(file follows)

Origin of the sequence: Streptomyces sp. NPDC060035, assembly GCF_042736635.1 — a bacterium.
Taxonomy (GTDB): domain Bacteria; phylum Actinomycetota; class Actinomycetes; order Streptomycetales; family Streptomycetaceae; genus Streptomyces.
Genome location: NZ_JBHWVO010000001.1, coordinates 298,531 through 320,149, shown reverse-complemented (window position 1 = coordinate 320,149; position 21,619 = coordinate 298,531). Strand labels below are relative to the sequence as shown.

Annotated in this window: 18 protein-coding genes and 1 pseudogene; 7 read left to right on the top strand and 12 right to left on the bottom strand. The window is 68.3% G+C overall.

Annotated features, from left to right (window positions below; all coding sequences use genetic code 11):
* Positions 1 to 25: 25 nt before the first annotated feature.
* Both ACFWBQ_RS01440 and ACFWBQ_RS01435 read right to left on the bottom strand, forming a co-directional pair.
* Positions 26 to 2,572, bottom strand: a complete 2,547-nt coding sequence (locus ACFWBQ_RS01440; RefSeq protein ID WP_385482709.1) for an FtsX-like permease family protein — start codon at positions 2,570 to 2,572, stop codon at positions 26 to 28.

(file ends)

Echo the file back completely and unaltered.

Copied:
Origin of the sequence: Streptomyces sp. NPDC060035, assembly GCF_042736635.1 — a bacterium.
Taxonomy (GTDB): domain Bacteria; phylum Actinomycetota; class Actinomycetes; order Streptomycetales; family Streptomycetaceae; genus Streptomyces.
Genome location: NZ_JBHWVO010000001.1, coordinates 298,531 through 320,149, shown reverse-complemented (window position 1 = coordinate 320,149; position 21,619 = coordinate 298,531). Strand labels below are relative to the sequence as shown.

Annotated in this window: 18 protein-coding genes and 1 pseudogene; 7 read left to right on the top strand and 12 right to left on the bottom strand. The window is 68.3% G+C overall.

Annotated features, from left to right (window positions below; all coding sequences use genetic code 11):
* Positions 1 to 25: 25 nt before the first annotated feature.
* Both ACFWBQ_RS01440 and ACFWBQ_RS01435 read right to left on the bottom strand, forming a co-directional pair.
* Positions 26 to 2,572, bottom strand: a complete 2,547-nt coding sequence (locus ACFWBQ_RS01440; RefSeq protein ID WP_385482709.1) for an FtsX-like permease family protein — start codon at positions 2,570 to 2,572, stop codon at positions 26 to 28.